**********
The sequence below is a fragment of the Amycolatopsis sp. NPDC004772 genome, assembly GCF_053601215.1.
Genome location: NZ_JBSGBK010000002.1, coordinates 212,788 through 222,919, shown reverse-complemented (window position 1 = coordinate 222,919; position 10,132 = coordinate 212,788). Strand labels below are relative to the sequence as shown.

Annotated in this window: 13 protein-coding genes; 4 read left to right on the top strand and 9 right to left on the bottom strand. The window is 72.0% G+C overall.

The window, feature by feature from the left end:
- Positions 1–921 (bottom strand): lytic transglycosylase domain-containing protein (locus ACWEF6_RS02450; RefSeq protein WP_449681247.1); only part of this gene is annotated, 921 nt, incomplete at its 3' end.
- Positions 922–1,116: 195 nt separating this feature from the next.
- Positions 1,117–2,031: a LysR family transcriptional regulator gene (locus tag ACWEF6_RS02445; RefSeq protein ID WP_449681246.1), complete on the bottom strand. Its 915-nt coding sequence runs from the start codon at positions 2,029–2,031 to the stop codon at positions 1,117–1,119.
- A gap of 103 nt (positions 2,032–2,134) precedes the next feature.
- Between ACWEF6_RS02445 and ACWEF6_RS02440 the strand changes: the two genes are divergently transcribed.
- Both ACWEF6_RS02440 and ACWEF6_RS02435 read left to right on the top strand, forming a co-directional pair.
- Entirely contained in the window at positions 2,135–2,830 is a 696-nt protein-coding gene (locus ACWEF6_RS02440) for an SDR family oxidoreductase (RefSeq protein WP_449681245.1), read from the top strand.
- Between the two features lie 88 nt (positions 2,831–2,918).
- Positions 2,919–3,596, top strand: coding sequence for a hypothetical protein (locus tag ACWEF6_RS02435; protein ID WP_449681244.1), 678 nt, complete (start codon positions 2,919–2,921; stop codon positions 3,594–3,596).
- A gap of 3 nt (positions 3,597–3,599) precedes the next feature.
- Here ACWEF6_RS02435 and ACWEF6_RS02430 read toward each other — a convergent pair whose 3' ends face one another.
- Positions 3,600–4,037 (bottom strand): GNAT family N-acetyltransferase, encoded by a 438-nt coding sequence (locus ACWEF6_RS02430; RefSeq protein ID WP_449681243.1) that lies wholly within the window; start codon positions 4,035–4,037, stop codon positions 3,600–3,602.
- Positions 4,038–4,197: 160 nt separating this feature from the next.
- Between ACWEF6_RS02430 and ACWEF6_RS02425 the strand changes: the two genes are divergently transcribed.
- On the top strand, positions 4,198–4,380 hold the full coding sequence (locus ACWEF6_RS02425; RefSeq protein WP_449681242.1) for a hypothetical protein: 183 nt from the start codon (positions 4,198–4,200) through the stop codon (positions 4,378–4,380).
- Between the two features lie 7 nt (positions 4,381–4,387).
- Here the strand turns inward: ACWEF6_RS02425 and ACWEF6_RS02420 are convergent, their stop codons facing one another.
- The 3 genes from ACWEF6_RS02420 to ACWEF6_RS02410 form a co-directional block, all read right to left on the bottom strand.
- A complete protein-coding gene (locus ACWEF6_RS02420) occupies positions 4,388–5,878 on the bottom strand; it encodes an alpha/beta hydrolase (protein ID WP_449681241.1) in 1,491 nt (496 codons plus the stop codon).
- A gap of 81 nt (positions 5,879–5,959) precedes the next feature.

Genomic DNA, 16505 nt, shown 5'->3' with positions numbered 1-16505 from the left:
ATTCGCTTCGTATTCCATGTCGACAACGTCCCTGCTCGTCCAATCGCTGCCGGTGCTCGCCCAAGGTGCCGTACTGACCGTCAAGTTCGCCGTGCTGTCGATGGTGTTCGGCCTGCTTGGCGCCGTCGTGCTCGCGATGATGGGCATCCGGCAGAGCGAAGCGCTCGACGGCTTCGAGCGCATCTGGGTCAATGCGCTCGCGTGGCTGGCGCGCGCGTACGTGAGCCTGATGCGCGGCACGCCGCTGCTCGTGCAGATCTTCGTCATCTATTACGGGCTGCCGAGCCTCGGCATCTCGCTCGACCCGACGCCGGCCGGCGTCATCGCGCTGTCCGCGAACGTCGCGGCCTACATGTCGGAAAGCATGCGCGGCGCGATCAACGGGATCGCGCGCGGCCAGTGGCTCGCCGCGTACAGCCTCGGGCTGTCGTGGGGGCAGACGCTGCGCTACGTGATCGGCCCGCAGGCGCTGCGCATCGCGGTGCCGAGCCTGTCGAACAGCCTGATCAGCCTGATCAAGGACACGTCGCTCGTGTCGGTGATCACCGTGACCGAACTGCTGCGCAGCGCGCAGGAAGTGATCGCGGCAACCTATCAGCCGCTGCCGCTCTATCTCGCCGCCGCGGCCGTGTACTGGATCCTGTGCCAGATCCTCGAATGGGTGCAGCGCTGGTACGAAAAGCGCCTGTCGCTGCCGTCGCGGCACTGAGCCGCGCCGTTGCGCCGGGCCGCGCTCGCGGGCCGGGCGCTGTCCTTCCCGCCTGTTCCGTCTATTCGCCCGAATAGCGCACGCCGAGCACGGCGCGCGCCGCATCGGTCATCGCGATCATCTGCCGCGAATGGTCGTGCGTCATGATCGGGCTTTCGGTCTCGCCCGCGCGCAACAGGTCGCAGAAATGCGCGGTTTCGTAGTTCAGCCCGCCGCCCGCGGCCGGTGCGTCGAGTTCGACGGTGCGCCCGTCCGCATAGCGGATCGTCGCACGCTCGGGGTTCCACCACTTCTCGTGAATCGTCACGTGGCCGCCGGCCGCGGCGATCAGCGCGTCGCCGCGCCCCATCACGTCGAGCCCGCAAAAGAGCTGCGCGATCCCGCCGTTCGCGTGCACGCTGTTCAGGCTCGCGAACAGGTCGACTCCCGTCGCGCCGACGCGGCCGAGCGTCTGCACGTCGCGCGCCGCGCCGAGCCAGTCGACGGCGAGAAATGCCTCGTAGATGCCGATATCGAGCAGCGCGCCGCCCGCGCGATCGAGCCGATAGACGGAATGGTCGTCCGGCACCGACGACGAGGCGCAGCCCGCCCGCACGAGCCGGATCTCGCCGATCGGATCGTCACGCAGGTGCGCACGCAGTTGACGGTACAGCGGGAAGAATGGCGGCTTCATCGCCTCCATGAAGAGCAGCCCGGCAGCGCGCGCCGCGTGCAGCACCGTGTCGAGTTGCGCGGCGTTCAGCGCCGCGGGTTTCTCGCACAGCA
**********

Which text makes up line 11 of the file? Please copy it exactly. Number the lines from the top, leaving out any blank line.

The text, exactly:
- Entirely contained in the window at positions 2,135–2,830 is a 696-nt protein-coding gene (locus ACWEF6_RS02440) for an SDR family oxidoreductase (RefSeq protein WP_449681245.1), read from the top strand.